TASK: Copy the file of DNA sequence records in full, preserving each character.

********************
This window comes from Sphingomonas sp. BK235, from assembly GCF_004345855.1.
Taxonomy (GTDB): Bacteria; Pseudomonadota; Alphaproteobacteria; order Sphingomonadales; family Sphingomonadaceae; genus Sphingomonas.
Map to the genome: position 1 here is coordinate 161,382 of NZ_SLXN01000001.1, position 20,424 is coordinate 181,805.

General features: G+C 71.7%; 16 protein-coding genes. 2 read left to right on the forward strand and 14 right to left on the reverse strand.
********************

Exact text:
This window comes from Sphingomonas sp. BK235, from assembly GCF_004345855.1.
Taxonomy (GTDB): Bacteria; Pseudomonadota; Alphaproteobacteria; order Sphingomonadales; family Sphingomonadaceae; genus Sphingomonas.
Map to the genome: position 1 here is coordinate 161,382 of NZ_SLXN01000001.1, position 20,424 is coordinate 181,805.

General features: G+C 71.7%; 16 protein-coding genes. 2 read left to right on the forward strand and 14 right to left on the reverse strand.